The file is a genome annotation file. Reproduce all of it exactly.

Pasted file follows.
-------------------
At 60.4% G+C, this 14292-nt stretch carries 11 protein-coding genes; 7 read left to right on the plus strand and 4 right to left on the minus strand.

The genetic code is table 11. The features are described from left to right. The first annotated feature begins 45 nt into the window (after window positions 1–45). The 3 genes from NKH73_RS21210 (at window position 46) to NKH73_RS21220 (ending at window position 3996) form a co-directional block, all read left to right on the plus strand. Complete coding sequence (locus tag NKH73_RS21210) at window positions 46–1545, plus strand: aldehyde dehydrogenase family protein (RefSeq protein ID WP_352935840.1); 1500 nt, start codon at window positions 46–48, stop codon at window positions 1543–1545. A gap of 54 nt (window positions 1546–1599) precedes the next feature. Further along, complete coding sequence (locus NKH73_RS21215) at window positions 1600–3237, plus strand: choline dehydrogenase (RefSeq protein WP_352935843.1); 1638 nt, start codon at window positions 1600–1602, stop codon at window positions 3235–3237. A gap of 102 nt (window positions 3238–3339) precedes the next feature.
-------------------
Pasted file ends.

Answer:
At 60.4% G+C, this 14292-nt stretch carries 11 protein-coding genes; 7 read left to right on the plus strand and 4 right to left on the minus strand.

The genetic code is table 11. The features are described from left to right. The first annotated feature begins 45 nt into the window (after window positions 1–45). The 3 genes from NKH73_RS21210 (at window position 46) to NKH73_RS21220 (ending at window position 3996) form a co-directional block, all read left to right on the plus strand. Complete coding sequence (locus tag NKH73_RS21210) at window positions 46–1545, plus strand: aldehyde dehydrogenase family protein (RefSeq protein ID WP_352935840.1); 1500 nt, start codon at window positions 46–48, stop codon at window positions 1543–1545. A gap of 54 nt (window positions 1546–1599) precedes the next feature. Further along, complete coding sequence (locus NKH73_RS21215) at window positions 1600–3237, plus strand: choline dehydrogenase (RefSeq protein WP_352935843.1); 1638 nt, start codon at window positions 1600–1602, stop codon at window positions 3235–3237. A gap of 102 nt (window positions 3238–3339) precedes the next feature.